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The Final Frontier – Part I

The Final Frontier – Part I

After months of researching and planning our trip to Alaska, the day had finally come! We spent a hot 24 hours in Portland and boarded our plane to Anchorage. Like two kids on Christmas Day, we were anxious to see what surprises awaited. 

Planning the trip was no easy task, it required a lot of research to nail down where to visit. We booked our flight for late June in early February; it took us about two more months to research and plan out the trip. During our initial research we decided to visit Anchorage, Homer, Seward and then Denali. However, after working some Google Maps magic, we quickly realized that we didn’t have enough time to visit all four cities – Homer did not make the cut this time around. Our itinerary was really packed so I’m breaking this trip up into two posts. Part I covers the first half of our trip in Anchorage and Seward/the Kenai Peninsula; Part II covers the second half of our trip mainly, Denali.


When we booked our flights, we were surprised to learn that almost every flight arrived in Anchorage at 2:45AM or some other absurdly early (or late, depending on which way you look at it) time. Luckily, we found a flight from Portland that arrived at a more reasonable time – 11:45PM. We heard of the summer ‘Midnight Sun’, but even so, we didn’t expect it to look like it was 5PM outside when we arrived at almost midnight.

For purposes of our trip, Anchorage was generally a rest stop before starting our trip down to Seward and the Kenai Peninsula or a rest stop on our way up to Denali. We spent one night at a time in the Anchorage and it was perfectly sufficient, I would advise anyone planning a trip to Alaska to do the same.


Driving down to Seward – Day 1

We woke up early on the first day and had breakfast at the Snow City Cafe. This place is pretty no frills in terms of looks, but their breakfast was exactly what we wanted and needed to get the day started. With full stomachs, a coffee in one hand and our pecan sticky bun to snack on in the other (trust me, don’t pass on this, it’s worth the calories), we picked up our rental car and hit the road for Seward – which is about 2.5 hours south of Anchorage. The drive down was sunny and clear which, made it difficult for us to get down to Seward at a decent time because we kept stopping for pictures along the way.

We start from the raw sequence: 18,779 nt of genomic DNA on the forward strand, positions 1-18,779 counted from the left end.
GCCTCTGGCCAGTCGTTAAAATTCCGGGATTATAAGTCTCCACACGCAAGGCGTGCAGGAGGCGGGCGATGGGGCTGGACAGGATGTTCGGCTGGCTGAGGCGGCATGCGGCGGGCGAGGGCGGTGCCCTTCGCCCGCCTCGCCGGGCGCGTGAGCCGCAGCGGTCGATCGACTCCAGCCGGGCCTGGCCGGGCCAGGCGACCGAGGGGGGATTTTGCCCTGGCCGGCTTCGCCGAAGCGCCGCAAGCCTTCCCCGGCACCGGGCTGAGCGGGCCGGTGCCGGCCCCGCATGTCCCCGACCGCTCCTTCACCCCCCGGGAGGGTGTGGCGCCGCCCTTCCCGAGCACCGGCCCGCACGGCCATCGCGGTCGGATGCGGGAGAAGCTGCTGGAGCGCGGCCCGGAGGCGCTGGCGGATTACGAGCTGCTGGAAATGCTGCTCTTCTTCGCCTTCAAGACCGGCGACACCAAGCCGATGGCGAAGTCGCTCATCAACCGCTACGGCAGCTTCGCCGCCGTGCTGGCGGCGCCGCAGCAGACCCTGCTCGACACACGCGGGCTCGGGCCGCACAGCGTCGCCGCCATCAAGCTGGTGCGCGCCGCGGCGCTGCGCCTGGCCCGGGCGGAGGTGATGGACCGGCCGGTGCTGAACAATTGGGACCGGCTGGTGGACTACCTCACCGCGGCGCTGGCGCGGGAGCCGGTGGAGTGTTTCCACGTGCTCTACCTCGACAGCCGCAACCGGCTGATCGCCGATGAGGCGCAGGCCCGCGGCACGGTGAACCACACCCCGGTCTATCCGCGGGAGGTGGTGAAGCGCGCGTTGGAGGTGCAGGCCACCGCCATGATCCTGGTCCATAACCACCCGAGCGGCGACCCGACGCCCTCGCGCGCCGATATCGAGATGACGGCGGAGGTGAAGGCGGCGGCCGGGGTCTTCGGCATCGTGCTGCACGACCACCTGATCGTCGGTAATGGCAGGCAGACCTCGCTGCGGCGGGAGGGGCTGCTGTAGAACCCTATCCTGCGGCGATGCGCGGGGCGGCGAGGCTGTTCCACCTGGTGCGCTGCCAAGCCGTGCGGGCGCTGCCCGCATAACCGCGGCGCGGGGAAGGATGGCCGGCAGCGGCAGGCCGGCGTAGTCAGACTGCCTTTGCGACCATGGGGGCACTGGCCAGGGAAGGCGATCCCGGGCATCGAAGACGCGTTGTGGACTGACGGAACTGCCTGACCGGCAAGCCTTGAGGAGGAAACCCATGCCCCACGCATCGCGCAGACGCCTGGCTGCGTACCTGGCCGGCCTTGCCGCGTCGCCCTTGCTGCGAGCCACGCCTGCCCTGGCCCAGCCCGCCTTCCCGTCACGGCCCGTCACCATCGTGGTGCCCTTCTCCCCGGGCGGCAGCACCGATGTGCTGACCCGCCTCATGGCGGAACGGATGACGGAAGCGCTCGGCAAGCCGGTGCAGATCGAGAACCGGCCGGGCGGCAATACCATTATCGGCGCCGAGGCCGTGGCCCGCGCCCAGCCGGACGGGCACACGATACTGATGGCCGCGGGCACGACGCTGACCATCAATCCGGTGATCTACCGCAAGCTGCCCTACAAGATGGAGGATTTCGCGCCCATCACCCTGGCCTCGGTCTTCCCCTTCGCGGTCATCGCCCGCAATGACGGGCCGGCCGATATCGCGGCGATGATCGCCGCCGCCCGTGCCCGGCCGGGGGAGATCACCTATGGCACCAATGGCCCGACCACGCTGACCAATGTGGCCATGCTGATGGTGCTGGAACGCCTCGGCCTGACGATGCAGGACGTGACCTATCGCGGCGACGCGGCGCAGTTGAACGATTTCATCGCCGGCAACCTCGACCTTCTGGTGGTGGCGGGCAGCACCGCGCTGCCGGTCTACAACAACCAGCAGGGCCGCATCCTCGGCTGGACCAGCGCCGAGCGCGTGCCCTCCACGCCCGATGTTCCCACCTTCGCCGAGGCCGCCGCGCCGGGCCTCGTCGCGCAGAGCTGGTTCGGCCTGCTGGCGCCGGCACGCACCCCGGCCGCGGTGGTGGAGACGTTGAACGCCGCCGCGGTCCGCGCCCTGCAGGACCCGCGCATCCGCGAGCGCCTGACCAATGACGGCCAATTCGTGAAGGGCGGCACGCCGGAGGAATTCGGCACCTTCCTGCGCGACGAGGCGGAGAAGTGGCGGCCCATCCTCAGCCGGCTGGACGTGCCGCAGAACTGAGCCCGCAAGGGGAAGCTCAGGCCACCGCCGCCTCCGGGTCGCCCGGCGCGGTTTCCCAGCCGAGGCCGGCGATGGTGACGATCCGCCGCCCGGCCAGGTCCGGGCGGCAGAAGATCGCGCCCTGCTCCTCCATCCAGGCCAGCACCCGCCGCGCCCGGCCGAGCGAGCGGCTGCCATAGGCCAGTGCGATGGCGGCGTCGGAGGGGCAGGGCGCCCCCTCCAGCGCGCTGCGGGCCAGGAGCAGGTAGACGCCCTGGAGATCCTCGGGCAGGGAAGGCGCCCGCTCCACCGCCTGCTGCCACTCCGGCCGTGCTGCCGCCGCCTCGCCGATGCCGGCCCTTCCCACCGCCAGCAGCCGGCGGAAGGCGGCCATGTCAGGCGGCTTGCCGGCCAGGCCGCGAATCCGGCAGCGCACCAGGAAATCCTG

Yeah, this view was literally off the side of the road.

Our only obligation was to be in Seward by 5PM for a pre-camping/kayaking meeting, other than that the day was pretty free. With such nice weather, we decided to stop at Byron glacier for an easy hike to stretch the legs and get some air.

This was probably one of the best days of our trip, weather-wise, that is. It was warm but, also pretty humid so, the mosquitos were out in SWARMS. After our quick break, it was time to get back on the road. Shortly before arriving into Seward, we made one last stop at Exit Glacier. Similar to Byron Glacier, this was a pretty easy walk. We didn’t have that much time so, we didn’t  get as close as we wanted, but the views were impressive nonetheless. Glaciers periodically grow and retreat, it was pretty astounding to see how far the glacier has retreated since 2005; nobody in Alaska wanted to say definitively whether or not it was due to global warming.

Even with people taking pictures, its still hard to convey the sheer size of Exit Glacier in a photo.

We arrived in Seward just in time for our pre-camping/kayaking meeting. We planned a one-night kayak and camping trip with Kayak Adventures Worldwide and required attendance the day before to make sure we all had the proper attire and discuss details for the next two days. After our meeting, we stumbled upon on restaurant called, “The Cookery” for dinner. It was our favorite restaurant in Seward – so much so, we had it twice during our stay in the town.

When we were booking hotels for our trip in February and March, we thought we were ahead of the game. Turns out we were wrong, very wrong. A lot of the places we wanted to stay at were sold out on one or both nights. We found out from other guests that they booked hotel rooms back in DECEMBER. When we found a room was available for a pretty reasonable price (~$170/night) at Resurrection Lodge on the Bay, we were skeptical, especially because there were no reviews on

We fell in love immediately upon arrival. It was so cute and the owners thought of pretty much everything. Our room had a cozy and warm feel in addition to the private deck with a heat lamp and a pair of Adirondack chairs looking out to the water and the mountains. We made ourselves some hot cocoa, grabbed a pair of binoculars from the dining area (there are plenty lining the window sills in the dining area) and enjoyed the sunset at 11:30PM.

Our private deck!